TERESA: I discovered my fair trade mission when I began volunteering at Ten Thousand Villages Pasadena when the non-profit store opened about 12 years ago. This took me back to school, earning my BA degree in International Relations from Columbia University and State University of New York. While in New York, I became the Publicity Coordinator for HandCrafting Justice, then an international fair trade project of the Sisters of the Good Shepherd. [Note: HandCrafting Justice closed their doors in January 2016 and had been long time members of Fair Trade Federation.] I was also active with the New York City Fair Trade Coalition. My passion didn't stop there. I lived in Alexandria, VA for a year and while there, I was involved with Fair Trade Town Campaigns. I helped Alexandria obtain their 'fair trade' designation. I'm happy to be back continuing my mission of service in Southern California.
NANCY: We met when I first joined Fair Trade Los Angeles several years ago. You were the social media maven for the group. What is your background that gave you the know-how to do this?
TERESA: Social Media was part of my publicity position at HandCrafting Justice, where we had over 3000 followers on Facebook. I have a nose for fair trade news, and I used social media to share all of the global good many on the same mission were accomplishing. It was also a great vehicle to promote all of our events and social justice projects. Ad Age Magazine even featured an article on us.
NANCY: And now I know you're actively involved with Fair Trade Long Beach. Can you explain what roll you've taken on with this group?
TERESA: We are a strong group of activists pushing forward our wish to earn Long Beach a "Fair Trade Town" designation. There's a lot of groundwork identifying retailers and organizations that promote fair trade. This also entails getting media coverage and interacting with the city council to promote and commit to passing a resolution advocating for fair trade principles.
NANCY: Describe some of the important projects you are working on.
TERESA: Fair Trade Long Beach holds monthly meetings that keep growing in attendance, so much that we grew out of our meeting space. We are currently looking for a larger venue that shares our values. Our strongest partnerships are with Long Beach Human Trafficking Task Force and the local Salvation Army. We previously participated in a 'youth empowerment safety symposium' promoting awareness against human trafficking and showed how fair trade helps battle this fight. Most recently, we participated with the Task Force and Salvation Army with a table at the start of the Toyota Grand Prix of Long Beach. Our campaign "I Am Not For Sale" was all about educating the public.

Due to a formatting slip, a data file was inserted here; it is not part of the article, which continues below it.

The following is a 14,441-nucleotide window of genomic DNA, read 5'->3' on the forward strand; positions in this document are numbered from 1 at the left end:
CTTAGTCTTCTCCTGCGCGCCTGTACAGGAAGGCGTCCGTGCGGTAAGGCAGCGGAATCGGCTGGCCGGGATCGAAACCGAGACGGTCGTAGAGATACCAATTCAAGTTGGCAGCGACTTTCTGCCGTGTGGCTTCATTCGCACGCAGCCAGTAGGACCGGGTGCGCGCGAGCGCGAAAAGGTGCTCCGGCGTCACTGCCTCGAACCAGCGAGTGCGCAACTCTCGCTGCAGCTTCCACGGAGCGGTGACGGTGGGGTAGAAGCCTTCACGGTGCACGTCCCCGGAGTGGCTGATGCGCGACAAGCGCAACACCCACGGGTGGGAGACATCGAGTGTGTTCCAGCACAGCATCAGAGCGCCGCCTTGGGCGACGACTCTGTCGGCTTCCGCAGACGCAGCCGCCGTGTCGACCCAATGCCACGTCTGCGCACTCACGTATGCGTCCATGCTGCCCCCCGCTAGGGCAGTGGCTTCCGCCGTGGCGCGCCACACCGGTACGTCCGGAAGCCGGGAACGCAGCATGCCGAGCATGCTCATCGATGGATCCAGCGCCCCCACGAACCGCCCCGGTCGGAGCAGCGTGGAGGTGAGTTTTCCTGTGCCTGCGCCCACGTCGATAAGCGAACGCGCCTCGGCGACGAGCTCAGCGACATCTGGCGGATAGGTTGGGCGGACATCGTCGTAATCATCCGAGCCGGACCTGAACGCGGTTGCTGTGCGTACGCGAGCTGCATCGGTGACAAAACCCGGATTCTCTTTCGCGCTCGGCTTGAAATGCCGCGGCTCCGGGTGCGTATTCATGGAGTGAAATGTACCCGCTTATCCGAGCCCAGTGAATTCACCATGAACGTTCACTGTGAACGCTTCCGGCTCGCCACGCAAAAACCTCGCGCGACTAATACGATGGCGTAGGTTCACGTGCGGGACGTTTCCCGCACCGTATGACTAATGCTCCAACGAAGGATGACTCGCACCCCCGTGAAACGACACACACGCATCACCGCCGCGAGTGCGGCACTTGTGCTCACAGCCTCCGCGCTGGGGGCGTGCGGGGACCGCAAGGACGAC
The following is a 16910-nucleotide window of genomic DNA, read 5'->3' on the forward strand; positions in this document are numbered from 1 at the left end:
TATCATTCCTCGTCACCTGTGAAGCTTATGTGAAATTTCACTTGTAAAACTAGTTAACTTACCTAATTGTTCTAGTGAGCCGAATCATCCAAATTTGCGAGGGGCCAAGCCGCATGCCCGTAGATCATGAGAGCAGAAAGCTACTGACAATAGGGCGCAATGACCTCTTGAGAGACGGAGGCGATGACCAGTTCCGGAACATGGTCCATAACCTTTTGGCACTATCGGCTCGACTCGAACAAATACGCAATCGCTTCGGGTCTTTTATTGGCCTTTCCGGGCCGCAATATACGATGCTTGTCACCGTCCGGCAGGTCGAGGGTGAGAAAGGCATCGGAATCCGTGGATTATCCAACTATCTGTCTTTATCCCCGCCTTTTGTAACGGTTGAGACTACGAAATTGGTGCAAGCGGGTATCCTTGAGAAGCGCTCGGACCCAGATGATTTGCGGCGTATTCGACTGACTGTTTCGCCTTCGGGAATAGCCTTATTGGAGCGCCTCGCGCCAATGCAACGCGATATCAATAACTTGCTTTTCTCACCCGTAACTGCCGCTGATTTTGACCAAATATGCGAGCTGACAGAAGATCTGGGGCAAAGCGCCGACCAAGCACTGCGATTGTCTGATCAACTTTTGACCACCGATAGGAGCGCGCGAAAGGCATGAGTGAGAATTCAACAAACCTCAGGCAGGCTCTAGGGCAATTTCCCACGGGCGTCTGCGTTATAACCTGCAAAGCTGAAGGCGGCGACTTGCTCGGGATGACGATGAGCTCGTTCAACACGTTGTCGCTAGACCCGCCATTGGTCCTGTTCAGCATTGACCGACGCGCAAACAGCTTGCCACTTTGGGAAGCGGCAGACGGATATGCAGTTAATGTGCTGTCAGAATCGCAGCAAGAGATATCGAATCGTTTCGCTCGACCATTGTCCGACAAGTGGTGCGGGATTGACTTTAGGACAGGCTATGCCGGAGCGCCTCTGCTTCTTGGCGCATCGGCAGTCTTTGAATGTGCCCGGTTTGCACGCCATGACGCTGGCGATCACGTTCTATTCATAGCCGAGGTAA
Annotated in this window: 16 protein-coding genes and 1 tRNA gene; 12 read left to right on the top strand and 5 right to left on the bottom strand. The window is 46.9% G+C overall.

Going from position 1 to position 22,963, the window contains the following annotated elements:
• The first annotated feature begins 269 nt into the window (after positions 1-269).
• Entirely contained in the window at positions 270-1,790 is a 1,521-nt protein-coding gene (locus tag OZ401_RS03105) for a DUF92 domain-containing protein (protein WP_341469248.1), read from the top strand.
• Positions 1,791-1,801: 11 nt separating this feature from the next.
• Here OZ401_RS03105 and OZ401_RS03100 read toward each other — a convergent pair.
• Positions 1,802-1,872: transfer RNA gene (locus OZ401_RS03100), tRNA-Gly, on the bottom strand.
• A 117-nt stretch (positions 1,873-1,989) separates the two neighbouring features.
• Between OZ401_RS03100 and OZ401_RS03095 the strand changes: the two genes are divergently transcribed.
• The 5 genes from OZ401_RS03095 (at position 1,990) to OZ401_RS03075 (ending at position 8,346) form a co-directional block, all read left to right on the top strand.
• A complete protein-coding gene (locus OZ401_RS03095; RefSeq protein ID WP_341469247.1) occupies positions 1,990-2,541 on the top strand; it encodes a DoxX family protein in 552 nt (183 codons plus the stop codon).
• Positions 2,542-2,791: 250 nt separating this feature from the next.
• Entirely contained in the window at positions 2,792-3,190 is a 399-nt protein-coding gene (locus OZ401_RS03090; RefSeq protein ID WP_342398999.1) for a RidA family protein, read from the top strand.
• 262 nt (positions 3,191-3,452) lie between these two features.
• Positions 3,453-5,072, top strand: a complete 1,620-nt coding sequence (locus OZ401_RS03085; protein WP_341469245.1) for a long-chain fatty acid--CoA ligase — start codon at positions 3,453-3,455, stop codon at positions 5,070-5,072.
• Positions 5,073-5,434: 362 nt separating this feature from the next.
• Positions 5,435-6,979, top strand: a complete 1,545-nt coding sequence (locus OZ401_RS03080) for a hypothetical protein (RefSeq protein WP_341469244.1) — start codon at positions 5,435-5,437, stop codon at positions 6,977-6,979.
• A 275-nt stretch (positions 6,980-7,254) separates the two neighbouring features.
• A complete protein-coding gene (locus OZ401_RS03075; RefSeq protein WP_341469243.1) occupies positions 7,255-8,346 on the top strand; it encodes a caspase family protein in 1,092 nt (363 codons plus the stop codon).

NANCY: Can you tell me a little bit about Fair Trade Campaigns and how it will make a difference?
TERESA: Some of our team represented our [Fair Trade Towns] campaign at their national conference in Washington DC. I represented us [Fair Trade Long Beach] at the recent Fair Trade Federation conference in Denver. The takeaway for most of us was how much stronger we are collectively. We know that together we can accomplish great acts toward a more just world. One of my favorite quotes from Margaret Mead seems to capture our spirit. "Never doubt that a small group of thoughtful, committed citizens can change the world; indeed, it's the only thing that ever has."
Note: I love that Teresa is pictured here with Rachel Spence, the Engagement Manager at Fair Trade Federation. I interviewed Rachel in December, 2017.
Thank you Teresa for taking the time to answer my questions. I know many of us will be thrilled to know a little bit more about your efforts to promote fair trade. I know I am. I'm so impressed with your tireless efforts. -ND